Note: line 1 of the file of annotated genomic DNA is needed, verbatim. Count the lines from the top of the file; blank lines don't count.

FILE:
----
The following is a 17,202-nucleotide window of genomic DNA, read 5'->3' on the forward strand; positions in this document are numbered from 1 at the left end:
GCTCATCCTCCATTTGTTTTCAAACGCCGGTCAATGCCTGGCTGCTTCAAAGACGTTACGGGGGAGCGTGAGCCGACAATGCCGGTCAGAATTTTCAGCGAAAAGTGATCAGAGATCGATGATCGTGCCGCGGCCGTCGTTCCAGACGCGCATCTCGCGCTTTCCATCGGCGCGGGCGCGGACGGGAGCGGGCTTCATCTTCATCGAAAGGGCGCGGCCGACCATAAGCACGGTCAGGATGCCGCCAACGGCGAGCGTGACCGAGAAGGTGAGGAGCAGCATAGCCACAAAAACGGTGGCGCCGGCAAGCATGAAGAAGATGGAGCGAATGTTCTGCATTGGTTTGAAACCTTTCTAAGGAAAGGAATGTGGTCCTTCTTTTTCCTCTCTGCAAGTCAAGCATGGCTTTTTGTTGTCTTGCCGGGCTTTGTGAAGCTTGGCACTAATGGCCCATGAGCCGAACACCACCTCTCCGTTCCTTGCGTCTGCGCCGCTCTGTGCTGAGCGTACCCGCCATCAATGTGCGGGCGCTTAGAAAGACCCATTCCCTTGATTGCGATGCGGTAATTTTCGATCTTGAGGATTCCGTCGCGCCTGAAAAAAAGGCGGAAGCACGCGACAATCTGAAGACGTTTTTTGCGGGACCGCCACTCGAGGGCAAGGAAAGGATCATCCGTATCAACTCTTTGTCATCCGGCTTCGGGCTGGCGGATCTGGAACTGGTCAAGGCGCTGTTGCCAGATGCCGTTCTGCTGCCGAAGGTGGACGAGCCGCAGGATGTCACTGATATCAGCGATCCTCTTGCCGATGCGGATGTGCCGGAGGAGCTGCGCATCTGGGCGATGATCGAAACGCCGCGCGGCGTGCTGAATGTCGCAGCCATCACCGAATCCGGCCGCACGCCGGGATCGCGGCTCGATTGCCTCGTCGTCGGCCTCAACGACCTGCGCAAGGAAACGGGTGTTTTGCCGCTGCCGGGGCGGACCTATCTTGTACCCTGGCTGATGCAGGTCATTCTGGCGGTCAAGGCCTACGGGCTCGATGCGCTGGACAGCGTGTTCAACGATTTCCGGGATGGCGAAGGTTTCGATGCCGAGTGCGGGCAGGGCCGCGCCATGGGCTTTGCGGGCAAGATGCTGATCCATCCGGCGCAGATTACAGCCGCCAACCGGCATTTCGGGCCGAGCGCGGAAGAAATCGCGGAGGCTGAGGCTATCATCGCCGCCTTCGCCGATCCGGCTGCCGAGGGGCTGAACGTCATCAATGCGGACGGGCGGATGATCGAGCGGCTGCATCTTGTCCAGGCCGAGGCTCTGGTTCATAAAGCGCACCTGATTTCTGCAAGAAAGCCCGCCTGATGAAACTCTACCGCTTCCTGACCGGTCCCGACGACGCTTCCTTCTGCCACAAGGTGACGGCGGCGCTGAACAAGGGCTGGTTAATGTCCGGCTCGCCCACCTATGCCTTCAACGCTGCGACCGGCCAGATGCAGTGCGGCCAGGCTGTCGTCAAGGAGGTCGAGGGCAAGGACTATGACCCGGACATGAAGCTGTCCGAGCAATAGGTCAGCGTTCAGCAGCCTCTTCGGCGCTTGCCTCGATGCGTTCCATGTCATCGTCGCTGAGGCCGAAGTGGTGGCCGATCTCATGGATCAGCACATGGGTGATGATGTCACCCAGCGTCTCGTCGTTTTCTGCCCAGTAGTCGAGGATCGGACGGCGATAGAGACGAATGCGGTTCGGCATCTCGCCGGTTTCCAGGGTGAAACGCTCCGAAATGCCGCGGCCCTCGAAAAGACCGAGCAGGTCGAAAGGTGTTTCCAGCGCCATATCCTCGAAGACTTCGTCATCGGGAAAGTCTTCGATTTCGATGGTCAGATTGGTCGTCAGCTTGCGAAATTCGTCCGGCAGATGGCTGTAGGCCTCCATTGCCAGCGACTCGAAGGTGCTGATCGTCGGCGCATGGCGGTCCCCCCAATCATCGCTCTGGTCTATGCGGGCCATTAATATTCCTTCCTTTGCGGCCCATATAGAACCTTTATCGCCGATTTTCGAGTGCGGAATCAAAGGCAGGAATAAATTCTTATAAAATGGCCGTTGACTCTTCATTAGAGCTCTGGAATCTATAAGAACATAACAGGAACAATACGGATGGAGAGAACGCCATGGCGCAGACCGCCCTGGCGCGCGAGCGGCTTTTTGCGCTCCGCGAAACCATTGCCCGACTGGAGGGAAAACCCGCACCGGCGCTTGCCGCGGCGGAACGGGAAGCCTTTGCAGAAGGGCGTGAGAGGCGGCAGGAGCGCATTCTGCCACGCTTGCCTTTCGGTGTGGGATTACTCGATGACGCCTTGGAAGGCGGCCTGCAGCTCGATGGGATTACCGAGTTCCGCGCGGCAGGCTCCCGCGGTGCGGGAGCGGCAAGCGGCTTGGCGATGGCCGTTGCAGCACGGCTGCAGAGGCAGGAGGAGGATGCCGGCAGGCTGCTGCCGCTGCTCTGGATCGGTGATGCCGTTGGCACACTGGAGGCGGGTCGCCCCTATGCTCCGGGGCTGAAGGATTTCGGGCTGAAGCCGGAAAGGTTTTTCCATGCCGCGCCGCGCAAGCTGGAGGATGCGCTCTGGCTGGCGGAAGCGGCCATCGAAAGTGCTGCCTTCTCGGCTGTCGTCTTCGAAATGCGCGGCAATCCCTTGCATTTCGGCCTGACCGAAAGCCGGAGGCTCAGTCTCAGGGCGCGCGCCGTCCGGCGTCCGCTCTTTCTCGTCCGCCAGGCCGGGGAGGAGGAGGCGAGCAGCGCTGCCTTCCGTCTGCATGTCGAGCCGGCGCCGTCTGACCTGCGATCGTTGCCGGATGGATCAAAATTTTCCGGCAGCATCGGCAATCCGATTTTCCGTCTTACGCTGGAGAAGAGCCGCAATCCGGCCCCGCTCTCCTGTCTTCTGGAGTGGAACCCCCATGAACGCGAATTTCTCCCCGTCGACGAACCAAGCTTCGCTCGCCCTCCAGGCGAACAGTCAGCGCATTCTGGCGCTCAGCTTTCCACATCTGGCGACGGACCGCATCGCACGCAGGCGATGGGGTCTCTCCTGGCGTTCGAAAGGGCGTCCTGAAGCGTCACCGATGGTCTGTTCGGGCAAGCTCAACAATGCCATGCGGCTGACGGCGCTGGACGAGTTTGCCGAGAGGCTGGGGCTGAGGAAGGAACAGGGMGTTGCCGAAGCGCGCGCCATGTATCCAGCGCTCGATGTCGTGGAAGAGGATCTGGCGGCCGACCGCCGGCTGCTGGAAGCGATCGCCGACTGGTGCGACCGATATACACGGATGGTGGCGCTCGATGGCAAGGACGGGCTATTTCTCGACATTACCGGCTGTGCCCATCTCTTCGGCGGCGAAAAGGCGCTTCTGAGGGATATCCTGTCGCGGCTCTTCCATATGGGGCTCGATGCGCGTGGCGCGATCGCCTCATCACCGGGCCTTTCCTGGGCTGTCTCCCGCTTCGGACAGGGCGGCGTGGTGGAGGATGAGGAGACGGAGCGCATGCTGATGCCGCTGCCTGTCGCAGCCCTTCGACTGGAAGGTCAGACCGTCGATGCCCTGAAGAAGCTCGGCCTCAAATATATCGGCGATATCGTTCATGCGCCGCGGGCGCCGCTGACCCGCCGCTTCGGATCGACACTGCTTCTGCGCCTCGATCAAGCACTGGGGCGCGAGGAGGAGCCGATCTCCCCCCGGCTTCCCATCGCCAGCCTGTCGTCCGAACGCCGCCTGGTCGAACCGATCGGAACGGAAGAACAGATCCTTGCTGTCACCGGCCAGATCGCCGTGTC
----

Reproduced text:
The following is a 17,202-nucleotide window of genomic DNA, read 5'->3' on the forward strand; positions in this document are numbered from 1 at the left end: